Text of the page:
Every weekend Mark and I grab our shopping totes (why waste plastic bags!) and go grocery shopping at a Russian supermarket in Bensonhurst. Their shelves are stocked with the most wondrous, GLEE-inducing things: food most have never seen and if they did, would never put in their mouths. Last time we went, I grabbed the camera and captured some of my favorites.
Fruit jams: cherry, strawberry, blackberry, raspberry
Babushkas love tea, and they drink it with fruit jam. Jam can be eaten with a spoon from a saucer – or straight out of the jar if you’re me! – or spread on top of a piece of bread. Think peanut butter & jelly sandwich but with real butter and fruit jam.
Bins of hard candy
Russian hard candy comes in an individual wrapper and sometimes contains a fruity center. Unlike American hard candy, all flavors must be natural – blueberry, orange, strawberry… prune.
Unless you couldn’t tell, Russians are obsessed with kielbasa and consume it in large quantities. They’ll put it in anything: salad, sandwiches, even some soups. This is a traditional Russian sandwich during the Soviet times: whole wheat bread, butter, cheese and a few circles of kielbasa:
I remember eating a sandwich just like this every morning for breakfast (with sweet tea!), before heading off to school. Now the mere sight of kielbasa sort of terrifies me, haha.
Speaking of terrifying things – veal brain, anyone? I have no idea how it’s cooked or who eats it – but it sure is affordable. $3.42 and it’s all yours. Any takers?
Whortleberry is an Eastern-European cranberry but juicier, sourer, and more flavorful. I like to mix it with Seltzer water and serve to guests in a tall glass with a mint leaf. Fabulous!
Boxed chocolates ‘Alyonka’ in retro packaging. Nostalgic, but the candy is probably not very good.
Truffles, truffles, and more truffles
I love chocolate and have to say European chocolate is heaps better than American. It’s richer, thicker, and you can actually find good stuff for fairly cheap. For instance, a box of excellent truffles cost me under $4!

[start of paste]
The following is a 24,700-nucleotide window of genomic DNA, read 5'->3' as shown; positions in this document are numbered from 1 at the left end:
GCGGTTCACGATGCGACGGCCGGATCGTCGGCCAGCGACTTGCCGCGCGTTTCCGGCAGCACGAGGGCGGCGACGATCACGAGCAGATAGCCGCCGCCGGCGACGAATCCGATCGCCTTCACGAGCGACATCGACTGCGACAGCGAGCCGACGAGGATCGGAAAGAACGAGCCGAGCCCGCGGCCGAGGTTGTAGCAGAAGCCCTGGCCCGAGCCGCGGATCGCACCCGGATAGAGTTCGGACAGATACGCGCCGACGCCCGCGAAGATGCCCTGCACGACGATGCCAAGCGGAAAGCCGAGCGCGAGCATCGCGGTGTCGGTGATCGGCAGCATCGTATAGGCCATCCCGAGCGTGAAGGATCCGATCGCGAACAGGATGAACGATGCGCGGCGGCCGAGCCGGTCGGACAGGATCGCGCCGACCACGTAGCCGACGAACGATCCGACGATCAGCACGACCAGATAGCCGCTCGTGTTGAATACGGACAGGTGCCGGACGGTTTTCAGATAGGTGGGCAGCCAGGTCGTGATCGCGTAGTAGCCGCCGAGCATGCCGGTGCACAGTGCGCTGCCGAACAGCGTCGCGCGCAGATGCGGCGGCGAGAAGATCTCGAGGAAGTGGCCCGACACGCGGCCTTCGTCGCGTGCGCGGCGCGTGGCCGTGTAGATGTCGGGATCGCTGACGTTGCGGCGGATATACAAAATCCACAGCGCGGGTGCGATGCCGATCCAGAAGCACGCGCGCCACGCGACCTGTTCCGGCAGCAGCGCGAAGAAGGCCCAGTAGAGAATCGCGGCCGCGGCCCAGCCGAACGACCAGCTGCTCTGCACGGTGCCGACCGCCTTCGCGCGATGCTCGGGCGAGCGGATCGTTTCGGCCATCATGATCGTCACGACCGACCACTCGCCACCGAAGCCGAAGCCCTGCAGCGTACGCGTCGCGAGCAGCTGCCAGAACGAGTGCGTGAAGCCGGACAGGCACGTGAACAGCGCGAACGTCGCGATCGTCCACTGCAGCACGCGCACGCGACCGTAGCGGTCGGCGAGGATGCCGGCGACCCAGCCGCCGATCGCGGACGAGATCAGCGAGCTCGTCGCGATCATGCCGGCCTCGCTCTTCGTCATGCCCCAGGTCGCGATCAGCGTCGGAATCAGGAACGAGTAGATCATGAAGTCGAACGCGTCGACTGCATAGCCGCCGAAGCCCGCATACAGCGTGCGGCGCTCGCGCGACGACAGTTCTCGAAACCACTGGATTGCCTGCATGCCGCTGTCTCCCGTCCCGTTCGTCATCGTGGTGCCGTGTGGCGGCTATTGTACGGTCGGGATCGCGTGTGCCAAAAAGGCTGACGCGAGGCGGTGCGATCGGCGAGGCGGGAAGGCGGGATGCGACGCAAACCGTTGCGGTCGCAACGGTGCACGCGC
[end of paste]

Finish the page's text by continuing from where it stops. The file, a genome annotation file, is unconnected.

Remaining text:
I’m a big beer connoisseur and had been drinking it since I was 7 years old. My grandparents would open up a bottle after banya (a Russian sauna) and let me have as much as I liked. Perhaps that’s why I never had any interest in alcohol or getting smashed; the only appreciation I have is for the taste. My favorite kind of beer is dark, malty, with higher alcohol content (7-8%) – I think it’s technically called lager. Nazdrovje!
Russian cakes are elaborate, similar to Italian. Sadly they didn’t have the super-crazy ones the day I had the camera, but you can still see how much fruit they piled on top! Again, the flavors are natural and pastries tend to be heavy on cream (icing is rarely used).
CCCP Energy Drink
This is a new product clearly trying to appeal to the Soviet nostalgia craze that broke out after the fall of the Iron Curtain. ‘CCCP’ stands for USSR, in Cyrillic characters. I hear it’s pretty much like Red Bull, except if you don’t recycle, they send you off to Siberia. I kid, I kid! …or do I?!
As I was taking pictures, security guard approached me and said no pictures were allowed. I had to go up to the manager’s office and explain I’m only taking them for my blog. “Blog? Vee don’t know of such publication” he replied suspiciously. Russians can be distrustful when it comes to letting strangers in – even if it’s just taking pictures of their store. :)
More Russian food: KrisAtomic.
Deerlings: what are the weirdest, wackiest foods you’ve ever had?